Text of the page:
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Sunday, September 18, 2011

"This Vitamin is So Extraordinary, It's Regulated by Government Agencies

This Vitamin is So Extraordinary, It's Regulated by Government Agencies.   

How This Vitamin Goes to Work for YOU

While other nutrients are important for maintaining and promoting your bone health (like vitamin D3, calcium, and magnesium), evidence continues to grow indicating a vital role vitamin K plays in bone metabolism and healthy bone growth.*
In fact it may be the modern day “missing link” to increasing your bone density.
Vitamin K has been linked to osteoblasts, the cells that generate or ‘lay down’ bone and produce a specific protein known as osteocalcin.*
You can think of osteocalcin like the studs in the wall of your house. Basically, osteocalcin acts as the structural framework holding calcium in place in your bones.*
And vitamin K is critical for producing osteocalcin protein.*
Why is this so important? Because osteocalcin cannot perform its job until vitamin K converts it to an active bone-building form.
The bottom line – vitamin K is the ‘key’ that unlocks the door from your bloodstream to let calcium flow into your bones and bone marrow..."*
"...Without this vitamin K key action, you simply wouldn't have the strong bones you do.* Plus, there’s another area vitamin K plays an important role, particularly vitamin K2.
I mentioned earlier how osteoblasts are important cells responsible for bone formation.
Well, while these osteoblast cells are busy building bone, other cells called osteoclasts are trying to break down bone and remove bone tissue.
Vitamin K2 is so important because, not only has it been shown to stimulate and enhance osteocalcin production, it has also been shown to inhibit osteoclasts and help maintain your bones."
Why You Could be Deficient in this Vital Nutrient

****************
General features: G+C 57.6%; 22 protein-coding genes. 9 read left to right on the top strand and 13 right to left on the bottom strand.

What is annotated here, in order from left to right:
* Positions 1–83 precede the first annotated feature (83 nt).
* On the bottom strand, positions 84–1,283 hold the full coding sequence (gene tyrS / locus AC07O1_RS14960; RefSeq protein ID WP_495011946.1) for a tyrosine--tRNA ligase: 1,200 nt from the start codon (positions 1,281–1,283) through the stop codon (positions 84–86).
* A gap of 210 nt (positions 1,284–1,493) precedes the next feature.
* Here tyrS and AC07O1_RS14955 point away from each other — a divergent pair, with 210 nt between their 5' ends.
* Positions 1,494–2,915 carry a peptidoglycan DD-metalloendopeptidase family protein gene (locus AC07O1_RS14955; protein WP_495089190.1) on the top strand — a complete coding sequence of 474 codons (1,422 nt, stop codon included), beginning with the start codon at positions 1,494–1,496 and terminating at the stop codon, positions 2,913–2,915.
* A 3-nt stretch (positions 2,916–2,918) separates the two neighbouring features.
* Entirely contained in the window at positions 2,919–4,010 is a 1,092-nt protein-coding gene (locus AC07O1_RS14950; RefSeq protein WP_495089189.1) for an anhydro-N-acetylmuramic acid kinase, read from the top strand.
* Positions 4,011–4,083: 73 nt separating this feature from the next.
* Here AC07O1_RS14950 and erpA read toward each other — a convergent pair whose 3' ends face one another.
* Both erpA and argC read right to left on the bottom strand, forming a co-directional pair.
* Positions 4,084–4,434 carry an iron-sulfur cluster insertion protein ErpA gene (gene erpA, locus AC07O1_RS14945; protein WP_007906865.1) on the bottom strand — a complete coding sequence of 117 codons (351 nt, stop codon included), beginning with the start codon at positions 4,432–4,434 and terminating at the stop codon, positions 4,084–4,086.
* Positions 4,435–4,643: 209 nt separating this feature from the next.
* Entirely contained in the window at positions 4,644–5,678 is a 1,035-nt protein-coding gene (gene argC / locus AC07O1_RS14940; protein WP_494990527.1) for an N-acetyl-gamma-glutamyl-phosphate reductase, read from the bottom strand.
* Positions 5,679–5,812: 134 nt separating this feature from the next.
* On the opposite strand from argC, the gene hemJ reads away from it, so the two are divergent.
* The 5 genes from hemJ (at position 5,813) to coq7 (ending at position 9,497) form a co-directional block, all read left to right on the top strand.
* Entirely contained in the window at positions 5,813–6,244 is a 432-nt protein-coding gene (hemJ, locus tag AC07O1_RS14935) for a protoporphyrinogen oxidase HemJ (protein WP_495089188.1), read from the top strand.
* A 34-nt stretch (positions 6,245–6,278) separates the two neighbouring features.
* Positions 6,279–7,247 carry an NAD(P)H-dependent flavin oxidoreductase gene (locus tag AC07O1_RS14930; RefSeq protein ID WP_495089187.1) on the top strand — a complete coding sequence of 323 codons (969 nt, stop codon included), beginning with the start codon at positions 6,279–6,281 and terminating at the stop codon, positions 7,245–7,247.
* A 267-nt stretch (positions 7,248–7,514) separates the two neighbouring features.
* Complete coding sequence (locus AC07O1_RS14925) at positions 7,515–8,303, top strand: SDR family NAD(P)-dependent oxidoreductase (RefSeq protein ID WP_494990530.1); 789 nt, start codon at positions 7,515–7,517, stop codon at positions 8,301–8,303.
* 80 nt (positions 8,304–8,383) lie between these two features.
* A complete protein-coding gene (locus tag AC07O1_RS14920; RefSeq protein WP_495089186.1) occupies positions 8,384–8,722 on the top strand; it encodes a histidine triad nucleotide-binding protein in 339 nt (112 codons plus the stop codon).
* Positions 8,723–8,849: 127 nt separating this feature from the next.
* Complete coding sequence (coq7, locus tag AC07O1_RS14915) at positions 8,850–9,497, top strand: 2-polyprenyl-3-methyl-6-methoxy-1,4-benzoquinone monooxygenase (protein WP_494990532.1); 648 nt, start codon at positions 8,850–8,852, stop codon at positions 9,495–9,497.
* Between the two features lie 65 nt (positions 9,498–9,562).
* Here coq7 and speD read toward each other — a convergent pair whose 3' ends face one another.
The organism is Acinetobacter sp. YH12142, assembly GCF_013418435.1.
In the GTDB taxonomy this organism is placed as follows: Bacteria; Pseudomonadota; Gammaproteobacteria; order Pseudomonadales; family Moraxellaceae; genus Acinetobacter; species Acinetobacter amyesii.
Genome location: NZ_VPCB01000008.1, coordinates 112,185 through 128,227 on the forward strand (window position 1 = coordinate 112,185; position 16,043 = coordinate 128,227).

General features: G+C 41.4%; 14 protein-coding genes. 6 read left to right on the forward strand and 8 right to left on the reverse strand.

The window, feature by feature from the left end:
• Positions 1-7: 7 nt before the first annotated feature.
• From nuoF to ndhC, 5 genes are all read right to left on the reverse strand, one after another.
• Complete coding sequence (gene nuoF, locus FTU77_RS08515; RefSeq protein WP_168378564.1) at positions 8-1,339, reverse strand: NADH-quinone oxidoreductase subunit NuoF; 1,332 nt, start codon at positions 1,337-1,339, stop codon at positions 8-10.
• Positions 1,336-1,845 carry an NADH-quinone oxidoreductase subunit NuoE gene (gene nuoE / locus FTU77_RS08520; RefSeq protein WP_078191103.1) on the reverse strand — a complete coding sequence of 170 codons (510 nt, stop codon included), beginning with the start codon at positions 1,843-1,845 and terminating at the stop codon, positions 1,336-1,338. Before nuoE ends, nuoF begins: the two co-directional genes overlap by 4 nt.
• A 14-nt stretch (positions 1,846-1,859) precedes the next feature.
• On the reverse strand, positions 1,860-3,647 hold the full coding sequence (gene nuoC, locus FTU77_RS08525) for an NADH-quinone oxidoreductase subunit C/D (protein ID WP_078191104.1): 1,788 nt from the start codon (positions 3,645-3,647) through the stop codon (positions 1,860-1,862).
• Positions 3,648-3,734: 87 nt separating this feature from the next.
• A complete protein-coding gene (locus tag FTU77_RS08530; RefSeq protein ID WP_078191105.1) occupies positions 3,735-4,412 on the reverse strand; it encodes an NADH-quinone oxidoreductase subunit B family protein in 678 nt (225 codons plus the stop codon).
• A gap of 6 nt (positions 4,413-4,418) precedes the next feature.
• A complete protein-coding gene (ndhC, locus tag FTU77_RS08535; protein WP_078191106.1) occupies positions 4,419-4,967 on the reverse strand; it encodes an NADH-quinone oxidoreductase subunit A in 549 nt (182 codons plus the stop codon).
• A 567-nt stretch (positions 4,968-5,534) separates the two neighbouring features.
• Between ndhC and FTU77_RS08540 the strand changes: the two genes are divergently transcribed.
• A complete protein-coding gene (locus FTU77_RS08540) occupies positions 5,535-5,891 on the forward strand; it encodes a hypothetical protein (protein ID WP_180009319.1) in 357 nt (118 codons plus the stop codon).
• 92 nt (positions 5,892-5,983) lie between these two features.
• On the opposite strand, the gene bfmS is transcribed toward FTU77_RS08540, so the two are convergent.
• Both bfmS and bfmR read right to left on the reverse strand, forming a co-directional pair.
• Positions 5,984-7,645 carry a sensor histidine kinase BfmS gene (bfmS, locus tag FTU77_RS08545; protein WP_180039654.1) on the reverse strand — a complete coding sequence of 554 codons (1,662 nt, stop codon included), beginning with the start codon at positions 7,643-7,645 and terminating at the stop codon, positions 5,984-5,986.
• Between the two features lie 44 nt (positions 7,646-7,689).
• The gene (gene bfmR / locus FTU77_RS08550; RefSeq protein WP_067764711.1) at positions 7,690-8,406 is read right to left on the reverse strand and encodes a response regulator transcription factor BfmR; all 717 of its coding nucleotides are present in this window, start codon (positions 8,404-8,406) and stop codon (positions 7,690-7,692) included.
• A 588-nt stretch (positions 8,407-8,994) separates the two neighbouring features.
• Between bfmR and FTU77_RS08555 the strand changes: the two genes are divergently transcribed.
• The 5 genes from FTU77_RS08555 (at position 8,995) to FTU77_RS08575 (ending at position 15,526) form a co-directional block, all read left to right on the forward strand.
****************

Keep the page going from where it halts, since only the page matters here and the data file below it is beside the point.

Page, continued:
"...There are many conditions where you could be putting yourself at risk for a higher likelihood of deficiency.
First of all, this vitamin is fat-soluble.
What does that mean? Well, fat-soluble simply means that dietary fat is necessary for efficient absorption. So, if your diet does not contain adequate amounts of dietary fat, your absorption of this nutrient could be impacted.
There are additional conditions that could increase your risk of deficiency in this essential vitamin…
  • Eating a poor or restricted diet
  • Having certain conditions like Crohn’s, ulcerative colitis, celiac, and others that interfere with nutrient absorption
  • Dealing with a liver condition that interferes with vitamin storage
  • Taking certain medications such as broad-spectrum antibiotics, cholesterol drugs, and potentially aspirin that may impact or block vitamin absorption
  • Eating foods containing the wrong type of this vitamin with poor bioavailability
I’m ready to dive into your best natural source of this ‘forgotten vitamin’… but first, right up front, I want to further raise your awareness of…"
Synthetic Pretenders – What to Look For and Avoid
If you haven’t figured out what the ‘forgotten vitamin’ is by now let me tell you that this new wonder kid on the block is vitamin K... " 
"...Vitamin K is unique because it has multiple effects in your body, but doesn’t demonstrate any known toxicity. With research focused on potential effects on your skeletal system, brain, liver, and pancreas, vitamin K is one of the most promising nutrients of our time.*
But you should know about the different types. And in particular, know which synthetic type to be on the look out for.
There are three main forms of vitamin K…
  • K1 – phylloquinone, aka phytonadione
  • K2 – menaquinone
  • K3 – menadione synthetic variant
Vitamin K3 is a synthetic variant of the vitamin which I don’t recommended for human consumption… this is the one you and your family need to avoid at all costs.
Green leafy vegetables – including lettuce, broccoli, and spinach contain vitamin K1. And it makes up about 90 percent of the vitamin K in the Western-style diet.
The vitamin K which I recommend is vitamin K2 – natural, non-toxic, and made in your body as well.
Vitamin K2 includes several menaquinones (MK-n, with the ‘n’ determined by the number of prenyl side chains), such as MK-4 found in meats, MK-7, MK-8, and MK-9 found in fermented food products like cheese and natto.

 This Vitamin is So Extraordinary, It's Regulated by Government Agencies.  Suffering from Osteoporosis, I noticed a significant difference in overall strength after adding Vitamin K2 to my bone building regimen.   If you are enduring skeletal or muscular problems, perhaps this well documented article will help you.  Just be sure that should you choose to use Vitamin K2, make sure it is NOT Vitamin K3 before you leave the store.  

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